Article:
Failed attempts to reintroduce bellbirds ( Anthornis melanura ) to Waiheke Island, Hauraki Gulf, 1988-91
|Title||Failed attempts to reintroduce bellbirds ( Anthornis melanura ) to Waiheke Island, Hauraki Gulf, 1988-91|
|Publication Type||Journal Article|
|Year of Publication||2005|
|Type of Article||paper|
|Keywords||Anthornis melanura, Bellbird, Rattus, reintroduction, ship rat, translocations, Waiheke Island|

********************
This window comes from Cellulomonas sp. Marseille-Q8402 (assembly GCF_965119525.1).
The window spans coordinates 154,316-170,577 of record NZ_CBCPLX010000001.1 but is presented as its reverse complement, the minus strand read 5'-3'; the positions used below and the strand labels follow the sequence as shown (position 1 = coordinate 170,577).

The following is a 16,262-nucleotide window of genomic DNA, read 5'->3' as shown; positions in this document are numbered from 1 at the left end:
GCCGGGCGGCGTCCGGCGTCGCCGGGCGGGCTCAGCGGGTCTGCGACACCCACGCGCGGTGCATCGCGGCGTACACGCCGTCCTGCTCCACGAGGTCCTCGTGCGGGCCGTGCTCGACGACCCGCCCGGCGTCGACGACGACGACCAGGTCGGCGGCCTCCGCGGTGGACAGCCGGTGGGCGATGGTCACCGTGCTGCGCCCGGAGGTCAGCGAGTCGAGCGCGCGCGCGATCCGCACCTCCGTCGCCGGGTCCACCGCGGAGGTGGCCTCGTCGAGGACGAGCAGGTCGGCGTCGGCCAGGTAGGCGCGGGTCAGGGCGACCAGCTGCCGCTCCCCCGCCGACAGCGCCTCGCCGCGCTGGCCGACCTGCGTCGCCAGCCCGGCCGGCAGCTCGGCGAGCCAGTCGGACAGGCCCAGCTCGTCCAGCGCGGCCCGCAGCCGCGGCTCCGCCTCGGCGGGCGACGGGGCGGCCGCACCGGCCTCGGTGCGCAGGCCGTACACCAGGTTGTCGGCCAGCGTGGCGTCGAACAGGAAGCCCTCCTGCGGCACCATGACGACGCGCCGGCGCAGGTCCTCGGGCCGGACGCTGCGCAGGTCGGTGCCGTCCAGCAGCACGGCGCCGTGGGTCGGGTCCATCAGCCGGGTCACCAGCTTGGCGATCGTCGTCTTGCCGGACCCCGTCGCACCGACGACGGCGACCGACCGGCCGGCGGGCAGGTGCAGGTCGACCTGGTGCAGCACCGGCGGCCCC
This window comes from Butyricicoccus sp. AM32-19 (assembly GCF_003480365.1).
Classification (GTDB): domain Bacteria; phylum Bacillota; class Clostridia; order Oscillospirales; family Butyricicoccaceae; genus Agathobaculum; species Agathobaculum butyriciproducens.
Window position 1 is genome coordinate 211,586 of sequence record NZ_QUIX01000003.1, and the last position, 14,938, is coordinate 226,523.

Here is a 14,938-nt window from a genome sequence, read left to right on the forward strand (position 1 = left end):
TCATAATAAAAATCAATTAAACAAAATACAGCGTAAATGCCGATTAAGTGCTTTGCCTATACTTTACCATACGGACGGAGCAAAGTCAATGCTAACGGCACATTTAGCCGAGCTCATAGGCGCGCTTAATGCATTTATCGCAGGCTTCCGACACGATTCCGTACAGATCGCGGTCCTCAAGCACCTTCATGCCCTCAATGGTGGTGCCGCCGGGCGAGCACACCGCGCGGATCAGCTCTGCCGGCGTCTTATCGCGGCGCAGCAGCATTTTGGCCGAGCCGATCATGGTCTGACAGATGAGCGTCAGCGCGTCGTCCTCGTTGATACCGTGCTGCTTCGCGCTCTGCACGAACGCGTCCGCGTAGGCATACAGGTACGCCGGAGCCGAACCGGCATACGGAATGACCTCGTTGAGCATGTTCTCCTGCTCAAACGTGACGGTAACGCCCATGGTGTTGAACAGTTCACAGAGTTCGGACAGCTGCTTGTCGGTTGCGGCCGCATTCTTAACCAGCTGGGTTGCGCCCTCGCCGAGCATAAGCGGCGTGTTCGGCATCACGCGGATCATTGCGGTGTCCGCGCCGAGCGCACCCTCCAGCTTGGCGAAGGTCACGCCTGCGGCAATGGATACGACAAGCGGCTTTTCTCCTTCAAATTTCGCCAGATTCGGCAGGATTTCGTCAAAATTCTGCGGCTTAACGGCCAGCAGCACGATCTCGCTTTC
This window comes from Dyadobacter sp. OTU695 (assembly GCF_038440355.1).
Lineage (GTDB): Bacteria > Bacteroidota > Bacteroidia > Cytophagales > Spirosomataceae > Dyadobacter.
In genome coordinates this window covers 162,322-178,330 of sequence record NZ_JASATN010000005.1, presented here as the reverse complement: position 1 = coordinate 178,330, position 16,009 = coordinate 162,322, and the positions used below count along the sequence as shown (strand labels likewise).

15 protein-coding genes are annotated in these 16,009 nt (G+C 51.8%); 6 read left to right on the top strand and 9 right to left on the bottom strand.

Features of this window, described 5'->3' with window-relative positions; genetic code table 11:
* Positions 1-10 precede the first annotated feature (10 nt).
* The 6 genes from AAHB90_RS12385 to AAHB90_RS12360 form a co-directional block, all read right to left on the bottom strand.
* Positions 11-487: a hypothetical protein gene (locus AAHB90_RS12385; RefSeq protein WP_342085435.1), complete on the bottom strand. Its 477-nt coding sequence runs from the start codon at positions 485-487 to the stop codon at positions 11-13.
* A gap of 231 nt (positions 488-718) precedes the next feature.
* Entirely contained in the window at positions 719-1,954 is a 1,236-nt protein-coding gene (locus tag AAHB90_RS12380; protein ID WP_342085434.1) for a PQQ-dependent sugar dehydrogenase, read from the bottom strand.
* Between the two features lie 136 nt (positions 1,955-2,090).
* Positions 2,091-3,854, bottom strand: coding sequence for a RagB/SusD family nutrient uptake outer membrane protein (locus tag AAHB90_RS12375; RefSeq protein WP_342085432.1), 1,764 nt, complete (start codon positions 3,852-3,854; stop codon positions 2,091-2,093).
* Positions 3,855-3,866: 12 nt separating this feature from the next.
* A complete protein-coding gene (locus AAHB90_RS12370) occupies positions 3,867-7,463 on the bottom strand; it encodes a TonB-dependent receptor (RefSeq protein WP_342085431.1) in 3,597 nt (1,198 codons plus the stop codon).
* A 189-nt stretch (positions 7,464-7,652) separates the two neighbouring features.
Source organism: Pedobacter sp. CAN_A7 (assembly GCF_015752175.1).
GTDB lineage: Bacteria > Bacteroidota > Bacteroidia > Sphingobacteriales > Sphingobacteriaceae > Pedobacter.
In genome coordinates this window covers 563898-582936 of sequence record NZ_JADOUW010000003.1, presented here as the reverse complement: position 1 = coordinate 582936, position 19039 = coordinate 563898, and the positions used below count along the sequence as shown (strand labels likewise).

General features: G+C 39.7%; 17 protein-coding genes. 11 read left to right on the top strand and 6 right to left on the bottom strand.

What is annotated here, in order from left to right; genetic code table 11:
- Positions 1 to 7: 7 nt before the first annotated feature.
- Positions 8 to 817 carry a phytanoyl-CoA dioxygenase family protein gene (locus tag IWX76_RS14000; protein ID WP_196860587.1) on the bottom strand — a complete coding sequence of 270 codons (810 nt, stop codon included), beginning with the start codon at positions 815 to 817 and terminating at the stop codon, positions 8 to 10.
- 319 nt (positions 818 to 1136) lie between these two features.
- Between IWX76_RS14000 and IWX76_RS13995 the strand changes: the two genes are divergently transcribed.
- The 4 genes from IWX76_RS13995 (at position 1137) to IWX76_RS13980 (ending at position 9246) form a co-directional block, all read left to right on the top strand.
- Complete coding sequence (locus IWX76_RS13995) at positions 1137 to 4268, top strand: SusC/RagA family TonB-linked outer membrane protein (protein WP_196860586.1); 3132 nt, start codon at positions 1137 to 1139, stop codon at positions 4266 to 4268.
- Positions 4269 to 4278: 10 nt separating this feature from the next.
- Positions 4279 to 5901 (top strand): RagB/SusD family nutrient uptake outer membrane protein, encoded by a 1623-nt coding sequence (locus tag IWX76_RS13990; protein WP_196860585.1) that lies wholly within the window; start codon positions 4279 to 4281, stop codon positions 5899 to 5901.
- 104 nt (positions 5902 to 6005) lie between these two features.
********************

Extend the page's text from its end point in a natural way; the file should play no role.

New Zealand bellbirds (Anthornis melanura) disappeared suddenly from the northern New Zealand mainland and several large northern islands in the late 19th century. During the past 75 years, several unsuccessful attempts were made to reintroduce them. Between 1988 and 1991, four translocations (111 birds) were made to Waiheke Island near Auckland, sourced from Kaingaroa (21 birds) and Cuvier Island (90 birds). The birds were conspicuous immediately after release but became progressively less visible within six months and the translocations failed. While the cause(s) of failure are unknown, predation by mammalian predators, especially ship rats (Rattus rattus) is likely to have been a critical factor. Other possible reasons for failure of bellbird translocations are discussed, along with the reasons why original bellbird populations disappeared from northern New Zealand and subsequently failed to re-establish.